BOOK REVIEW (13): Dance with a Vampire (Vampire Kisses #4)

Book Review:
Dance with a Vampire
Oh la la.  Pretty dress makes an appearance in book. 🙂
Back in Dullsville with Goth Girl & co. (i.e. Raven Madison, Alexander Sterling, friends and mortal and immortal nemeses) the fourth adventure kicks off right where Book Three, Vampireville, left off with the arrival of Maxwell twins Jagger and Luna’s ickle brother, Valentine.
Dance with a Vampire is much the same run on the whole human-vamp forbidden love plot I predict will overarch the other five books remaining in this series.  Joy! –sarcasm-
I didenjoy that the story focused on a new relationship dynamic, that of Raven and her little brother, Billy/Billy Boy/William/Plain Old Billy/Nerd Boy.  And this especially when Valentine is searching for his own A.W.O.L. siblings.
On the Raven and Alexander front we learn that despite it being her childhood dream come true, Raven isn’t 100% on board with the whole vampire thing.  It felt so refreshing when her concern turned to her loving family and how her immortaility wasn’t a selfless act—in a big, BIG way she’d be changing the lives of her loved ones as well.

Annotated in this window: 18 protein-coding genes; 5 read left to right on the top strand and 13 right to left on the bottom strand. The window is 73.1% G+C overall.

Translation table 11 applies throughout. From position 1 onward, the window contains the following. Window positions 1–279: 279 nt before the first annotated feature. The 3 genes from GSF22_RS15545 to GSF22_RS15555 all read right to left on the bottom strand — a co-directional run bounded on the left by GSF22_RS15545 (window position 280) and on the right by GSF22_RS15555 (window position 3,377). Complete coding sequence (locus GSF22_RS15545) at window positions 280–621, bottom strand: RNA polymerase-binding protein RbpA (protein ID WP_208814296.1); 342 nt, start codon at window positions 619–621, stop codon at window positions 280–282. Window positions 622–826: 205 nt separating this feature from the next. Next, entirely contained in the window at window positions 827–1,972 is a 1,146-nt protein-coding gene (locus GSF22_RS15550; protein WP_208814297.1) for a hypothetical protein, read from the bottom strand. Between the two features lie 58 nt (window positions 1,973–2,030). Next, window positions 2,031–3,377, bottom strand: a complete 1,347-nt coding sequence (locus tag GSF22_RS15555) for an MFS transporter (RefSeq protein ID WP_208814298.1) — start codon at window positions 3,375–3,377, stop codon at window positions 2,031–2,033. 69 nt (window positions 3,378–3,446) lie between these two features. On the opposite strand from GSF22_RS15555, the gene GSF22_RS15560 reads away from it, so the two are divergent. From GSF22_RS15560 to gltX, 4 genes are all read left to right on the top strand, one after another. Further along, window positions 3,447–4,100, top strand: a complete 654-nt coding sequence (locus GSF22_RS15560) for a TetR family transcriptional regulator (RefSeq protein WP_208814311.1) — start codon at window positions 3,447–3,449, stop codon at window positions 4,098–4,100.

But Alexander has his own fear.  All this time he’d been waxing poetry about the beauty of immortality, denying Raven a one-way ticket to never age land-slash-vamplandia (a.k.a. Romania, apparently #1 country for vampires) when in fact all he wants is to chomp on his lady love’s neck and make Raven his vampy mate.
I’ll let you wave together how that goes down when the air is cleared of cobwebs.
What I didn’t like remains the same from Book 3 (and the un-reviewed Books 1 + 2):
-the whole over-the-top Goth thing
-why does Raven keep calling Jameson, the Sterling household butler, Creepy Man even after four books?  (Real rude.)
-everybody wants in Raven’s torn fishnets.  Seriously, there are at least 3 guys vying for her attention thus far.  For a girl who’s introduced and remains having one best friend, and the town’s freakiest resident after her vampire boyfriend, she’s extremely rare commodity to teenage hormones.
-a lot of convenient plot workings whenever Raven wants to get somewhere or do something, everything just falls into place.  (For instance, at one point she wants to skip school but the principal refuses her because she’s used up 130 “sick” days out of the 140 days of school thus far.  And then he’s like, okay, 131 and that’s it.  After this you can’t go home anymore.  Are you stupid or something, Principal guy?)
My verdict:

 

(3 stars)
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